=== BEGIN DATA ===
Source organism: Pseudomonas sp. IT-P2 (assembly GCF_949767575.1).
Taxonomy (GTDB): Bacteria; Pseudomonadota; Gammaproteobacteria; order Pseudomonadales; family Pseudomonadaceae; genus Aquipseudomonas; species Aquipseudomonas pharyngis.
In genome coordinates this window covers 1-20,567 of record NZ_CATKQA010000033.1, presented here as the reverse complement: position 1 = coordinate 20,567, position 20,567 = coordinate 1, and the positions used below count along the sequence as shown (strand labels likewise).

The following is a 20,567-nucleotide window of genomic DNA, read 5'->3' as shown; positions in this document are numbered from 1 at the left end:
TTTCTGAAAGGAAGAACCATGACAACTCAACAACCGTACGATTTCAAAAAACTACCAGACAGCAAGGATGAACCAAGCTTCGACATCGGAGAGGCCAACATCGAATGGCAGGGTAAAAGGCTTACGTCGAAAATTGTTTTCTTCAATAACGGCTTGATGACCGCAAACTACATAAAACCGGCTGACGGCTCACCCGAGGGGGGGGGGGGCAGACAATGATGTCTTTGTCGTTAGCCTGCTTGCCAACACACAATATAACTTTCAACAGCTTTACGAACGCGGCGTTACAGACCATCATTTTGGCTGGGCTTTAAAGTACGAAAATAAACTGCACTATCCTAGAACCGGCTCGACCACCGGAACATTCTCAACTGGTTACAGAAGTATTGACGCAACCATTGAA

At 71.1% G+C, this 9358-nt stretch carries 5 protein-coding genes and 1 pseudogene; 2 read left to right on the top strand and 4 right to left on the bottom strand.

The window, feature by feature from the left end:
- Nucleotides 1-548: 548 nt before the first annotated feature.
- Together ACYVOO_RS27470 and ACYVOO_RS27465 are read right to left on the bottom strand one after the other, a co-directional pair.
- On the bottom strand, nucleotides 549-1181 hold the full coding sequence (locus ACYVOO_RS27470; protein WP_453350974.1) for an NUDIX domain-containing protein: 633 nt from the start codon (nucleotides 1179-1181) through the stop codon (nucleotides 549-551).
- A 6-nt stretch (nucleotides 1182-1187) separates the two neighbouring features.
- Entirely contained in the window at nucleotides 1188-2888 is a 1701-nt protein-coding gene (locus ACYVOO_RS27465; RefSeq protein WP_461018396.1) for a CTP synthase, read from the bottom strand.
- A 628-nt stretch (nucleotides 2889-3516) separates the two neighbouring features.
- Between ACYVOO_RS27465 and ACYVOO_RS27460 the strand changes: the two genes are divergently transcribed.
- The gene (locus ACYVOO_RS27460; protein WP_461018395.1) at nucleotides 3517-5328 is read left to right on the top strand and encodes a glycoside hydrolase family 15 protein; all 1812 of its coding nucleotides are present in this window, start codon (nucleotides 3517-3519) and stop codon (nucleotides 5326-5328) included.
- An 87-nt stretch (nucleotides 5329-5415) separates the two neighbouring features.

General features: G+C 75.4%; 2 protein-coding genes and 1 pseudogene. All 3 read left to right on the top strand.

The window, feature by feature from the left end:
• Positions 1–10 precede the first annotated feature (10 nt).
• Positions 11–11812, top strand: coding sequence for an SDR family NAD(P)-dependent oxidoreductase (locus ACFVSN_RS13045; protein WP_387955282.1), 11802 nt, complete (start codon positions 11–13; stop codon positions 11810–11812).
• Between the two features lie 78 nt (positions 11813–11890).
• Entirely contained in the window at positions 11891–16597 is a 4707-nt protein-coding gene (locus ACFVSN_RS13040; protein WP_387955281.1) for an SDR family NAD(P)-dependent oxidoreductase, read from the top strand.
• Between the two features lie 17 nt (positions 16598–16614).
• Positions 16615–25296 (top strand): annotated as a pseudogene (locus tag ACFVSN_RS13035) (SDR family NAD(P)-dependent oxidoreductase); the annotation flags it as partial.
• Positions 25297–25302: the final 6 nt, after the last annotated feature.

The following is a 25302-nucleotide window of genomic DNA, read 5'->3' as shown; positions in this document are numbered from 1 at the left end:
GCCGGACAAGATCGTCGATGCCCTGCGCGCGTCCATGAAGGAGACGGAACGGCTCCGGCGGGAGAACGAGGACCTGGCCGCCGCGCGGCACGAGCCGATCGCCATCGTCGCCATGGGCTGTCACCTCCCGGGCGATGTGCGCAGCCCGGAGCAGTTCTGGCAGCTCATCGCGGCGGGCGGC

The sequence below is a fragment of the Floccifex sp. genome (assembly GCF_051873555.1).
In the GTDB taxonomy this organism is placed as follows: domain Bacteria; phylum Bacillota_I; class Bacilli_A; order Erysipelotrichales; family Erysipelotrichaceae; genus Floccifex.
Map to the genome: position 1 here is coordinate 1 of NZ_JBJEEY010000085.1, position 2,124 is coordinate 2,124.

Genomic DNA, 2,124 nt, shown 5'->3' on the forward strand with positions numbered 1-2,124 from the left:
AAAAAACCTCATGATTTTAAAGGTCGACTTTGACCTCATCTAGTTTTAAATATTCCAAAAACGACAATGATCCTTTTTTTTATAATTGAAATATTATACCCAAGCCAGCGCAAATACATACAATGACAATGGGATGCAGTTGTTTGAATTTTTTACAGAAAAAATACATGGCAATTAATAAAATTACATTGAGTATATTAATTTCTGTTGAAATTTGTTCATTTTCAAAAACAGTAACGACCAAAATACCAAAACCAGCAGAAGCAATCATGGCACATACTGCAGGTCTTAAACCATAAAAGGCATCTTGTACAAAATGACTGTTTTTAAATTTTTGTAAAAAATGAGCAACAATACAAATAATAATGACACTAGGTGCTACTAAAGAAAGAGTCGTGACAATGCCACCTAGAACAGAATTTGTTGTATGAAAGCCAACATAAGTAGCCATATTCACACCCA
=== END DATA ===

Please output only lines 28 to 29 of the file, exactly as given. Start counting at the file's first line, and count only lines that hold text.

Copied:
The sequence below is a fragment of the Floccifex sp. genome (assembly GCF_051873555.1).
In the GTDB taxonomy this organism is placed as follows: domain Bacteria; phylum Bacillota_I; class Bacilli_A; order Erysipelotrichales; family Erysipelotrichaceae; genus Floccifex.